Driving around Saigon is a lesson in letting go of your fears. The streets are chaos, a cacophony of horns and moped motors, as motorbikes dart in and out of traffic, over lanes and even sidewalks, should the need arise. To cross the street in Vietnam is a true communal experience. Each driver trusts you to move at a singular pace. You trust each driver not to kill you. What better way to build community?
Car horns are constant. In Vietnam, your car horn is not a signal of last minute distress, or a way to vent your rage, but rather an integral part of your signaling arsenal. The car horn there is a beacon, it’s sonar, and I imagine that Saigon sounds much like the world might to an owl or a bat, a constant song of signals. “Here I am, both predator and prey.”
The nightlife didn’t disappoint. Beverly’s coworkers were in town for Friday night, due to leave on a 05:30 flight. Their plan simply became not to go to sleep, for surely, they had plenty of time to convalesce on the 20+ hour trip back to Oregon. So we went big time at an American smokehouse, of all things, loading up on bacon, ribs, pork shoulder and belly. Beverly nearly danced on the table when she saw cornbread on the menu. We ate our fill and then some, sucking down amazing local brew, IPAs and pales, and spoke with the owner of the restaurant, a surly Chicagoan who seated us out of spite to a Chinese group who had the gall to argue that his busy restaurant had too long of a wait.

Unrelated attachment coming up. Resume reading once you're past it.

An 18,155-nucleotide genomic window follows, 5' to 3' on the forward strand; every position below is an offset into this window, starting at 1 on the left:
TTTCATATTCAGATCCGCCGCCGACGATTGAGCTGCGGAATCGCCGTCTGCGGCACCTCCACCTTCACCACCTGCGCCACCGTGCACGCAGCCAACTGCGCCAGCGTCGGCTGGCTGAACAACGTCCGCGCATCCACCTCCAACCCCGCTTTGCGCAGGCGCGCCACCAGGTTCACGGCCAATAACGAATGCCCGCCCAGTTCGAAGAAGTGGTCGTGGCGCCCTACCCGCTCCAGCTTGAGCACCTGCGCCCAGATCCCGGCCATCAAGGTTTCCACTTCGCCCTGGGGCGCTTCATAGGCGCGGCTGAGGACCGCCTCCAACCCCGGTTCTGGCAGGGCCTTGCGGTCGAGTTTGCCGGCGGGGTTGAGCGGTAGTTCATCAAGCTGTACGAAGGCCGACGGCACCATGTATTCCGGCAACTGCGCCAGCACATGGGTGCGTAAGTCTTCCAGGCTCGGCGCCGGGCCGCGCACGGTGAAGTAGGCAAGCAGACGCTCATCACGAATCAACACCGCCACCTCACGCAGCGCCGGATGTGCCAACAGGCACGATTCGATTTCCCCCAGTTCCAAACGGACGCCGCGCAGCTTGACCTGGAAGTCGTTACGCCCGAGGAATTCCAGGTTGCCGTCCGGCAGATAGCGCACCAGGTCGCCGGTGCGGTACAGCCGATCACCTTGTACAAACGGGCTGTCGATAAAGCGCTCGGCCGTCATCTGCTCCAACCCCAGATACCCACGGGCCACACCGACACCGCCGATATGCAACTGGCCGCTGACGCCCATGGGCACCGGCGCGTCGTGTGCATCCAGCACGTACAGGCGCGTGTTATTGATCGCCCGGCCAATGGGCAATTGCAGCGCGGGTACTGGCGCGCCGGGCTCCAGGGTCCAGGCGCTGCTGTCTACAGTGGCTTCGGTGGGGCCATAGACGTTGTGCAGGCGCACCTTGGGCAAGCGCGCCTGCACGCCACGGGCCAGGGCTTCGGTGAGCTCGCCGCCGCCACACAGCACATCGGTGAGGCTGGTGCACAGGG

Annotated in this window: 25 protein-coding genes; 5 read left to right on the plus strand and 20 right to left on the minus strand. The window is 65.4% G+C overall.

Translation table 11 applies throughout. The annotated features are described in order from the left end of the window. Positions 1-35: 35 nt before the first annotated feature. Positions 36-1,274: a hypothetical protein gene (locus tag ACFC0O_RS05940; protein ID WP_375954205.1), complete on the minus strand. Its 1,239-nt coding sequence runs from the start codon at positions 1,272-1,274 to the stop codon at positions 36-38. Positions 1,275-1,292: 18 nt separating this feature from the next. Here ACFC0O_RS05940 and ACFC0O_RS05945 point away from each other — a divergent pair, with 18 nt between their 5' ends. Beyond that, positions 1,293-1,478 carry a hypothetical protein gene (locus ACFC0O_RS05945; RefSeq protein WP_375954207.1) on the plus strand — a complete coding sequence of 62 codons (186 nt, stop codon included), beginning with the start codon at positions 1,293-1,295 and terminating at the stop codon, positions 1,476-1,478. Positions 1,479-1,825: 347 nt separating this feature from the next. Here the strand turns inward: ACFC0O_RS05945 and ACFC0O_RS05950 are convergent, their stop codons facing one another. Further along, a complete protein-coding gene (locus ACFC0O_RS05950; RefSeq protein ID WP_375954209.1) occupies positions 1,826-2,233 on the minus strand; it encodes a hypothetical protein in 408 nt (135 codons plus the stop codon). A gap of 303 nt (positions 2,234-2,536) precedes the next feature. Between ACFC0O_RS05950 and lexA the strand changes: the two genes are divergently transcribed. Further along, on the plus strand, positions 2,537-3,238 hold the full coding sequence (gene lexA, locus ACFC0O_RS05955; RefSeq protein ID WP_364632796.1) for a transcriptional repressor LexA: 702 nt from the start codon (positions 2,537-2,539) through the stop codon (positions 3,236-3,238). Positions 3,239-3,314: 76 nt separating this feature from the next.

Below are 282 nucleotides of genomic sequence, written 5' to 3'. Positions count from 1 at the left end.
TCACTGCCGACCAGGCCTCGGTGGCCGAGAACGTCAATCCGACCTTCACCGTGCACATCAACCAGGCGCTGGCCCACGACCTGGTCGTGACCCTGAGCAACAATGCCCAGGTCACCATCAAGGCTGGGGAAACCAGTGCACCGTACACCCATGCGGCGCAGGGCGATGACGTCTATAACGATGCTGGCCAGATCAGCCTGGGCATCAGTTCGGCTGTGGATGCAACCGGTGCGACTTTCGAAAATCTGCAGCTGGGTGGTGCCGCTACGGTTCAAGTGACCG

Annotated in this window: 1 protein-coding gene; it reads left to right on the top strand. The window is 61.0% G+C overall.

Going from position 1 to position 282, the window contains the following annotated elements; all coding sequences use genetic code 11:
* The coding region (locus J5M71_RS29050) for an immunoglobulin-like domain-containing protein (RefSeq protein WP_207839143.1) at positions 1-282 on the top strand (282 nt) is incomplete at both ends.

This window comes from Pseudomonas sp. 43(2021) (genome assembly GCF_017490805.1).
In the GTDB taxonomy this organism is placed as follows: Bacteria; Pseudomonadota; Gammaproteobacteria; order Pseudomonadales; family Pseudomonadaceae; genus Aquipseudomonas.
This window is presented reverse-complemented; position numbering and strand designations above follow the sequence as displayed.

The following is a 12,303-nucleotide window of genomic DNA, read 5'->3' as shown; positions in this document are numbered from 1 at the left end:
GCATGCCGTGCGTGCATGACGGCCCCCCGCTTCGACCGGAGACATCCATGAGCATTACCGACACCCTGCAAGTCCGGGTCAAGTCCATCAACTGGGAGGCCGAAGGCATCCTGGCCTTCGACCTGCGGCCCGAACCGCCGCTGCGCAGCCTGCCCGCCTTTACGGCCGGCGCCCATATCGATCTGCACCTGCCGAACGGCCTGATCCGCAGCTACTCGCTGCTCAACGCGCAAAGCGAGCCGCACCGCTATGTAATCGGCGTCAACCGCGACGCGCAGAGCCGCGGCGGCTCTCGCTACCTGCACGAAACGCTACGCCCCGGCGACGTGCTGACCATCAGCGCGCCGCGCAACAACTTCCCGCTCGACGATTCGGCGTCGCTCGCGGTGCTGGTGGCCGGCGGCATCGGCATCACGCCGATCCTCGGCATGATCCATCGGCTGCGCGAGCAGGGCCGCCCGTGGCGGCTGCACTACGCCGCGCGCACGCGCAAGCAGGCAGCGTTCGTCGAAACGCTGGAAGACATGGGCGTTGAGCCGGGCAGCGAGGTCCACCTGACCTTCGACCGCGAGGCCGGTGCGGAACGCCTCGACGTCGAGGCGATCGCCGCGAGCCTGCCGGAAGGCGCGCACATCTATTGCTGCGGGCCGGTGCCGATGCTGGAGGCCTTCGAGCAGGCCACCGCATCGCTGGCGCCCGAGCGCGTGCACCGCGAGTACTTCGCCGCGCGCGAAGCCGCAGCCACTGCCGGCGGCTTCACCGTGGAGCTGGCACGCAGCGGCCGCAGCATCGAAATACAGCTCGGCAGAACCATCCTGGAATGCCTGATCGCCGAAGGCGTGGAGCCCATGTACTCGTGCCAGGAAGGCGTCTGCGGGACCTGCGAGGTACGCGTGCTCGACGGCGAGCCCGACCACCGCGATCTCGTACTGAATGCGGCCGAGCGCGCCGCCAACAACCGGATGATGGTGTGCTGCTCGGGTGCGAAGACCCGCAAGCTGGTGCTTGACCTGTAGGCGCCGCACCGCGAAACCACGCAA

“I fucking told you it’d be an hour, and it hasn’t been a fucking hour, has it?” Words you’ll never hear in Singapore, that’s for sure.
We were joined in our battle against the piles of bacon by Jeff’s friend, “Gator,” an American teacher living overseas for the last few years. Jeff & Gator had met in Shanghai, which gave me amazing hope for the friends I’ve met thus far here in Singapore. Gator was a big dude, like myself, and much like me, had the gift of gab and a unique flair for words.
“You gotta get a bidet, man. Once you have one, you’ll wonder how you went without.” The conversation actually went a bit1okay, a lot downhill from there, but you get the general idea of the level of humor here, I think.
Leaving the restaurant, I thanked our surly Chicagoan innkeeper and told him we too were all Americans. When I told the man we were from Portland, Oregon, he replied, “Yeah, man, great coffee. Great beer!”
Yeah, rub it in, buddy. I miss the beer something fierce.
I made up for my feeling of loss that night for sure though. I downed enough Tiger for four people, and the best thing was, it probably cost me $20, US. That’s likely why I ordered mug after mug. Where else was I going to be able to find beer for something close to $1 per at a bar?